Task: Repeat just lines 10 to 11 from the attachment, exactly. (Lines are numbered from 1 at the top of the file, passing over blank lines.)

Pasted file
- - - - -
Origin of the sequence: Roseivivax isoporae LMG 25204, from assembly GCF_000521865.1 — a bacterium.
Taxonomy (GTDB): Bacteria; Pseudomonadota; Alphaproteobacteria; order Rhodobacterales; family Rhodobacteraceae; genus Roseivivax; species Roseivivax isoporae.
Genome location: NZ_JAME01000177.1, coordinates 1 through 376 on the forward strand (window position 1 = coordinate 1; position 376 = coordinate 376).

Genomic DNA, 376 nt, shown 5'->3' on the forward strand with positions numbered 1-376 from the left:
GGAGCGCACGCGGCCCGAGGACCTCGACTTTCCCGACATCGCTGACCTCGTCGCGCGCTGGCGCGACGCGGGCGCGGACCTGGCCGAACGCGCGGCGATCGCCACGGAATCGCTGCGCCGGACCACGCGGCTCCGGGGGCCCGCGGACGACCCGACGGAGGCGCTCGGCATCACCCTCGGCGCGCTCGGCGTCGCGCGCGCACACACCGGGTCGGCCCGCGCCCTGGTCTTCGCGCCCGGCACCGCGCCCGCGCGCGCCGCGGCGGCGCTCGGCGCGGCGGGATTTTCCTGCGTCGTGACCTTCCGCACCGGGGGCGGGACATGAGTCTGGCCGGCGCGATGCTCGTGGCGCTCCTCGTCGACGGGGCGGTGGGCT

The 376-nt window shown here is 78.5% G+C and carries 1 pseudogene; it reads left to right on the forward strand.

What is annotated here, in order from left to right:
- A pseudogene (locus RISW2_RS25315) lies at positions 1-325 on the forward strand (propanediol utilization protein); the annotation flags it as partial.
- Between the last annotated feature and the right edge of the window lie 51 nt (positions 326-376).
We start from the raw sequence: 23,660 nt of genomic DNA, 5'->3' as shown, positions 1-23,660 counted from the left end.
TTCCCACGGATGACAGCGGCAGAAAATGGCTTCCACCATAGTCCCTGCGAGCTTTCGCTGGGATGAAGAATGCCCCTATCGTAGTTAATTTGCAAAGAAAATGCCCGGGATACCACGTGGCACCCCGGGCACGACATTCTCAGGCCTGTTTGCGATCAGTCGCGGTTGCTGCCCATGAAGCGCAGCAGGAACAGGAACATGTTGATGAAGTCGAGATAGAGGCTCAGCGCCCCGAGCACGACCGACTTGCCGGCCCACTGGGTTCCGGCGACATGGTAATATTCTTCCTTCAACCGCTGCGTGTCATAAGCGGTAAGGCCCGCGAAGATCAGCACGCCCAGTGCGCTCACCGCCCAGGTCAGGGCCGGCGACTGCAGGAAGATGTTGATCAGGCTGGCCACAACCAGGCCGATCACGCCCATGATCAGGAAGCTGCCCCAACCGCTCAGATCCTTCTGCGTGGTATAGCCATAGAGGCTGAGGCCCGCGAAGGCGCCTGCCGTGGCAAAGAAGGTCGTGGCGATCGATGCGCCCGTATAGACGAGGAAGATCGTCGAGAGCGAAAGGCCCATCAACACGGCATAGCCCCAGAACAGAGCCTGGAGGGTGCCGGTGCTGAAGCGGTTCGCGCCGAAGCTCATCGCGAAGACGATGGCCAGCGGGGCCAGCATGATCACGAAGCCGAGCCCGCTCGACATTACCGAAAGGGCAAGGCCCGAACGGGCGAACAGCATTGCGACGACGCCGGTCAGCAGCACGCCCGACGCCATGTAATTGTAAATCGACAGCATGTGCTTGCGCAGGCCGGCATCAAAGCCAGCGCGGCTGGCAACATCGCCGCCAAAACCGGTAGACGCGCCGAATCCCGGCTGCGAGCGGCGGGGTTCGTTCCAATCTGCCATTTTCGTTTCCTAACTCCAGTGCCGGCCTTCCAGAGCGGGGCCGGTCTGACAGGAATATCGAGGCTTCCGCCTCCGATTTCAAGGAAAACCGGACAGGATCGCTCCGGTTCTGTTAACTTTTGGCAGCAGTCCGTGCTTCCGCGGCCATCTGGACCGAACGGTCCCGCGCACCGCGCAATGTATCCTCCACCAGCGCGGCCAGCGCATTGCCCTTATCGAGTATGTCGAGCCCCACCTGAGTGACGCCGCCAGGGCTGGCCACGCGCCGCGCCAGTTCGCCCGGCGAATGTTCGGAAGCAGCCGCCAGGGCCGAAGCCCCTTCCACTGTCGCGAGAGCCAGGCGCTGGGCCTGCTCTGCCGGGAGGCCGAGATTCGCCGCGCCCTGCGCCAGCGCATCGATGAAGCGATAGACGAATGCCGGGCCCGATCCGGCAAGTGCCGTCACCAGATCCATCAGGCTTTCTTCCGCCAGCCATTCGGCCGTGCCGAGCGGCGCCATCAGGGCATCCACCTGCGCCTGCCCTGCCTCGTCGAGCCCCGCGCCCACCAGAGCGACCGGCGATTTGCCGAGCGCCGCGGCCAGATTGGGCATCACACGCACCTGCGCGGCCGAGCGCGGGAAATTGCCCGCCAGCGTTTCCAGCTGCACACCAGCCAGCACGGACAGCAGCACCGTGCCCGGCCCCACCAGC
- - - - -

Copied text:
We start from the raw sequence: 23,660 nt of genomic DNA, 5'->3' as shown, positions 1-23,660 counted from the left end.
TTCCCACGGATGACAGCGGCAGAAAATGGCTTCCACCATAGTCCCTGCGAGCTTTCGCTGGGATGAAGAATGCCCCTATCGTAGTTAATTTGCAAAGAAAATGCCCGGGATACCACGTGGCACCCCGGGCACGACATTCTCAGGCCTGTTTGCGATCAGTCGCGGTTGCTGCCCATGAAGCGCAGCAGGAACAGGAACATGTTGATGAAGTCGAGATAGAGGCTCAGCGCCCCGAGCACGACCGACTTGCCGGCCCACTGGGTTCCGGCGACATGGTAATATTCTTCCTTCAACCGCTGCGTGTCATAAGCGGTAAGGCCCGCGAAGATCAGCACGCCCAGTGCGCTCACCGCCCAGGTCAGGGCCGGCGACTGCAGGAAGATGTTGATCAGGCTGGCCACAACCAGGCCGATCACGCCCATGATCAGGAAGCTGCCCCAACCGCTCAGATCCTTCTGCGTGGTATAGCCATAGAGGCTGAGGCCCGCGAAGGCGCCTGCCGTGGCAAAGAAGGTCGTGGCGATCGATGCGCCCGTATAGACGAGGAAGATCGTCGAGAGCGAAAGGCCCATCAACACGGCATAGCCCCAGAACAGAGCCTGGAGGGTGCCGGTGCTGAAGCGGTTCGCGCCGAAGCTCATCGCGAAGACGATGGCCAGCGGGGCCAGCATGATCACGAAGCCGAGCCCGCTCGACATTACCGAAAGGGCAAGGCCCGAACGGGCGAACAGCATTGCGACGACGCCGGTCAGCAGCACGCCCGACGCCATGTAATTGTAAATCGACAGCATGTGCTTGCGCAGGCCGGCATCAAAGCCAGCGCGGCTGGCAACATCGCCGCCAAAACCGGTAGACGCGCCGAATCCCGGCTGCGAGCGGCGGGGTTCGTTCCAATCTGCCATTTTCGTTTCCTAACTCCAGTGCCGGCCTTCCAGAGCGGGGCCGGTCTGACAGGAATATCGAGGCTTCCGCCTCCGATTTCAAGGAAAACCGGACAGGATCGCTCCGGTTCTGTTAACTTTTGGCAGCAGTCCGTGCTTCCGCGGCCATCTGGACCGAACGGTCCCGCGCACCGCGCAATGTATCCTCCACCAGCGCGGCCAGCGCATTGCCCTTATCGAGTATGTCGAGCCCCACCTGAGTGACGCCGCCAGGGCTGGCCACGCGCCGCGCCAGTTCGCCCGGCGAATGTTCGGAAGCAGCCGCCAGGGCCGAAGCCCCTTCCACTGTCGCGAGAGCCAGGCGCTGGGCCTGCTCTGCCGGGAGGCCGAGATTCGCCGCGCCCTGCGCCAGCGCATCGATGAAGCGATAGACGAATGCCGGGCCCGATCCGGCAAGTGCCGTCACCAGATCCATCAGGCTTTCTTCCGCCAGCCATTCGGCCGTGCCGAGCGGCGCCATCAGGGCATCCACCTGCGCCTGCCCTGCCTCGTCGAGCCCCGCGCCCACCAGAGCGACCGGCGATTTGCCGAGCGCCGCGGCCAGATTGGGCATCACACGCACCTGCGCGGCCGAGCGCGGGAAATTGCCCGCCAGCGTTTCCAGCTGCACACCAGCCAGCACGGACAGCAGCACCGTGCCCGGCCCCACCAGC